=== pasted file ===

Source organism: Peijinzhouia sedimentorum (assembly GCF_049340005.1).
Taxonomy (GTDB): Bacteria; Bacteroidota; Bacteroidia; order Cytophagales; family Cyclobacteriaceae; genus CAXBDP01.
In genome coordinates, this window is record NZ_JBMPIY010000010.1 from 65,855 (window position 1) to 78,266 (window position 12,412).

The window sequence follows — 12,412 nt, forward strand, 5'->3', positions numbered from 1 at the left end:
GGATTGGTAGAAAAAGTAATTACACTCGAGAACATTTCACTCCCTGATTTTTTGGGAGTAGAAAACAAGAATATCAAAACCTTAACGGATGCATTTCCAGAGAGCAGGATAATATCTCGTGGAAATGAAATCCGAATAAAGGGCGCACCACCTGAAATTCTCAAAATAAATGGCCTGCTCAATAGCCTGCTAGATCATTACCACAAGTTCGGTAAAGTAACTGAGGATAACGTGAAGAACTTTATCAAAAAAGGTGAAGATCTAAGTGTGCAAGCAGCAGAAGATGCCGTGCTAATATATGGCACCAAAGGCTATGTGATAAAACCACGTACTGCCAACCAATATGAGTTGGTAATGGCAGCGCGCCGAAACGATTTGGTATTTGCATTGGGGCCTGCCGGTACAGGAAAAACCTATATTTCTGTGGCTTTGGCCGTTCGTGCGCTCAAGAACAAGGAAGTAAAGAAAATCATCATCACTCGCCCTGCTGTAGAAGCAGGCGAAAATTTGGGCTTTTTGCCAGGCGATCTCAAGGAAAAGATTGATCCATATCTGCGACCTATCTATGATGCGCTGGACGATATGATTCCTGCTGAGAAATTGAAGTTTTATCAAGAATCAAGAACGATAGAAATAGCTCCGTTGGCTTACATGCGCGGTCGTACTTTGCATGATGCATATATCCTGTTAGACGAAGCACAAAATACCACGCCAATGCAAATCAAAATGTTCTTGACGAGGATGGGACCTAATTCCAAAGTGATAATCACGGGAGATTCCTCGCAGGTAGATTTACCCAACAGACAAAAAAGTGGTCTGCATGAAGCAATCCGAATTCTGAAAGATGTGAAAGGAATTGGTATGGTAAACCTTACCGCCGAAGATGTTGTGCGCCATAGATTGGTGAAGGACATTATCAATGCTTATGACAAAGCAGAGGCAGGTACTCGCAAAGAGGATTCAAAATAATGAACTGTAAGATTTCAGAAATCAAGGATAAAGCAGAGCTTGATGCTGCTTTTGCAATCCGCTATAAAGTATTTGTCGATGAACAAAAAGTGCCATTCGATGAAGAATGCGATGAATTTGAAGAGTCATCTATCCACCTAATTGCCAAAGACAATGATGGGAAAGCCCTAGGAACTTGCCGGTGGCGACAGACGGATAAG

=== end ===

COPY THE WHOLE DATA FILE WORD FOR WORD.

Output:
Source organism: Peijinzhouia sedimentorum (assembly GCF_049340005.1).
Taxonomy (GTDB): Bacteria; Bacteroidota; Bacteroidia; order Cytophagales; family Cyclobacteriaceae; genus CAXBDP01.
In genome coordinates, this window is record NZ_JBMPIY010000010.1 from 65,855 (window position 1) to 78,266 (window position 12,412).

The window sequence follows — 12,412 nt, forward strand, 5'->3', positions numbered from 1 at the left end:
GGATTGGTAGAAAAAGTAATTACACTCGAGAACATTTCACTCCCTGATTTTTTGGGAGTAGAAAACAAGAATATCAAAACCTTAACGGATGCATTTCCAGAGAGCAGGATAATATCTCGTGGAAATGAAATCCGAATAAAGGGCGCACCACCTGAAATTCTCAAAATAAATGGCCTGCTCAATAGCCTGCTAGATCATTACCACAAGTTCGGTAAAGTAACTGAGGATAACGTGAAGAACTTTATCAAAAAAGGTGAAGATCTAAGTGTGCAAGCAGCAGAAGATGCCGTGCTAATATATGGCACCAAAGGCTATGTGATAAAACCACGTACTGCCAACCAATATGAGTTGGTAATGGCAGCGCGCCGAAACGATTTGGTATTTGCATTGGGGCCTGCCGGTACAGGAAAAACCTATATTTCTGTGGCTTTGGCCGTTCGTGCGCTCAAGAACAAGGAAGTAAAGAAAATCATCATCACTCGCCCTGCTGTAGAAGCAGGCGAAAATTTGGGCTTTTTGCCAGGCGATCTCAAGGAAAAGATTGATCCATATCTGCGACCTATCTATGATGCGCTGGACGATATGATTCCTGCTGAGAAATTGAAGTTTTATCAAGAATCAAGAACGATAGAAATAGCTCCGTTGGCTTACATGCGCGGTCGTACTTTGCATGATGCATATATCCTGTTAGACGAAGCACAAAATACCACGCCAATGCAAATCAAAATGTTCTTGACGAGGATGGGACCTAATTCCAAAGTGATAATCACGGGAGATTCCTCGCAGGTAGATTTACCCAACAGACAAAAAAGTGGTCTGCATGAAGCAATCCGAATTCTGAAAGATGTGAAAGGAATTGGTATGGTAAACCTTACCGCCGAAGATGTTGTGCGCCATAGATTGGTGAAGGACATTATCAATGCTTATGACAAAGCAGAGGCAGGTACTCGCAAAGAGGATTCAAAATAATGAACTGTAAGATTTCAGAAATCAAGGATAAAGCAGAGCTTGATGCTGCTTTTGCAATCCGCTATAAAGTATTTGTCGATGAACAAAAAGTGCCATTCGATGAAGAATGCGATGAATTTGAAGAGTCATCTATCCACCTAATTGCCAAAGACAATGATGGGAAAGCCCTAGGAACTTGCCGGTGGCGACAGACGGATAAG